A Death in the Family

Life Inevitably Ends, but Preparation Can Determine How It Ends

Intelligent brown eyes, a playful personality, and loads of curiosity characterized Lizzie as a puppy. Named by our 8-year-old daughter, Sabrina, the black Labrador-German shepherd mix joined our family in 1991 and lived with us nearly 15 years. She lost her energy and physical abilities as she advanced into old age, but her spirit could only be described as ennobled.

Originally a companion for Sabrina, Lizzie’s entertaining antics soon endeared her to my wife and me. Every corner was worth investigating, and she never met a stick she wouldn’t chew. Early on she demonstrated quick learning abilities, though it took patience and consistency on our part to stop her from digging up the yard, to direct her barking toward suspicious strangers, and to leave the neighborhood cats alone.

Vic Cox

Daily walks made her widely known in the neighborhood. Standing behind a cyclone fence on the side yard and looking into the adjacent open space, she often greeted other dogs. Some of them made it a point to touch noses when they visited.

However, if we ordered “no barking,” Lizzie knew the social moment was over. Should we have to repeat the command, a guilty look crossed her face and she would grab the nearest chew toy.

From our dining room window we watched children who frequented the grassy area and its swing set come to Lizzie. Small kids would thrust little fingers through the fence and squeal in delight when Lizzie licked them. A couple of the boys, their father later told me, dubbed the open space “Lizzie’s Park.”

Despite anti-inflammatory drugs, arthritis had greatly diminished her walking ability by the middle of her fifteenth year, and she lost control of her bowels. Tests showed her kidneys were failing and she began to refuse favorite treats. Our family realized that Lizzie’s life was spiraling to its end.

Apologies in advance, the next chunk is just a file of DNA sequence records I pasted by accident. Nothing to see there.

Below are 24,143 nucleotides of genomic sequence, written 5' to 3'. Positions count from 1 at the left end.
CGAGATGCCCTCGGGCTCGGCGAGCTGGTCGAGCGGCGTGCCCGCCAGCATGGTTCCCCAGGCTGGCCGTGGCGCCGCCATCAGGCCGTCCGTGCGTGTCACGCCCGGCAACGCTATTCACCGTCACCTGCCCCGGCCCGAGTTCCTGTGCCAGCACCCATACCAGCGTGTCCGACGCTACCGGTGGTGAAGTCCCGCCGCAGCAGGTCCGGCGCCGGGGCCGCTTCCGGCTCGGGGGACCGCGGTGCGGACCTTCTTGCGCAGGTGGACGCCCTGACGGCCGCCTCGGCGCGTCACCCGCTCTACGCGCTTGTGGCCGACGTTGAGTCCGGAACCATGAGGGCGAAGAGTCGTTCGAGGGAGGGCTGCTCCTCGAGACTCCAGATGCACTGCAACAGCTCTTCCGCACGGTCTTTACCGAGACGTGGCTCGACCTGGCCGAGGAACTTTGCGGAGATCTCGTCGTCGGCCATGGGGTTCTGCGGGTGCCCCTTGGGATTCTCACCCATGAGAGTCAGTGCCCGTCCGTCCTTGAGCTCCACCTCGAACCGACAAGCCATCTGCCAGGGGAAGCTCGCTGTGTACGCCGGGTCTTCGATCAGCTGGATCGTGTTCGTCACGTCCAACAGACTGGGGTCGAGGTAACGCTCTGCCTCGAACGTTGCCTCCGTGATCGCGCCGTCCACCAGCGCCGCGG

Drs. Bill Wallace and Stephen Lewis, veterinarians at Goleta’s Airport Animal Hospital, had done almost all they could to prolong her quality of life. Faced with the certainty that nothing would reverse the process and that Lizzie, who showed little of the pain she felt, could only get worse, we made one of the toughest decisions we ever had to make as a family: to ease our beloved canine friend’s passage from life into death.


Sabrina took the lead that overcast September day as we listened to Dr. Wallace explain Lizzie’s weakening condition. Our options: Inject her with a powerful steroid to temporarily ease her pain and possibly revive mobility, or employ a sedative and shut down her heart within seconds. She would feel nothing after the initial drowsiness.

The previous year we had twice tried the steroid on her and knew the positive effects wore off in a couple of days. Our daughter chose to blend the options. Sabrina requested the injection so she could have a farewell walk in a wooded area with Lizzie before the final sleep. We all hoped Lizzie’s movements would ease as she took in nature’s smells one last time while beside the human she loved best.

That was how it worked out. As Dr. Wallace shaved fur from a foreleg, desensitized the area, and prepared the intravenous sedative I held Lizzie gently on the examination table. Sabrina caressed her head and spoke to her soothingly. I did the same as the needle entered the vein and Lizzie gave me a trusting look. She uttered no sound and soon drooped her head.

A check with the stethoscope detected no heartbeat. There were no dry eyes in the room as Sabrina kissed Lizzie’s grizzled head.

Nearly five years later I asked Dr. Wallace if our experience with euthanasia in his office had been about standard. When he replied in the affirmative, I asked if it takes a toll on the veterinarian who offers this service. “A lot of animals touch your heart,” he replied. “They’re unafraid, and they like you. It’s the hardest thing a vet has to do.”

That’s 46 years of experience speaking, most of it acquired in Goleta. He added that he tries to “walk a fine line” with clients who bring him their aged or cancer-ridden dogs and cats. He listens first and then advises. Sometimes, he noted, opinions are divided between spouses or within families.

“The best thing is to be direct about (options among) hospice services,” said the vet. “I give them my opinion,” and if it concerns a dog with inoperable cancer, he usually finds no good reason for prolonging life with painkillers. However, he cautioned, “Time is fleeting, and it’s seldom a black-and-white decision.”

After our discussion, I realized that in many ways end-of-life decisions for pets (or companion animals, if you prefer) are one of the few ways this society allows people to prepare for their own mortality, or that of loved ones. Learning about painless methods of gently easing a pet from life into death, and dealing with the consequences, could stand us all in good stead.

Grieving pet owners might also check the Goleta Valley-based Santa Barbara Humane Society Web site and its resources.


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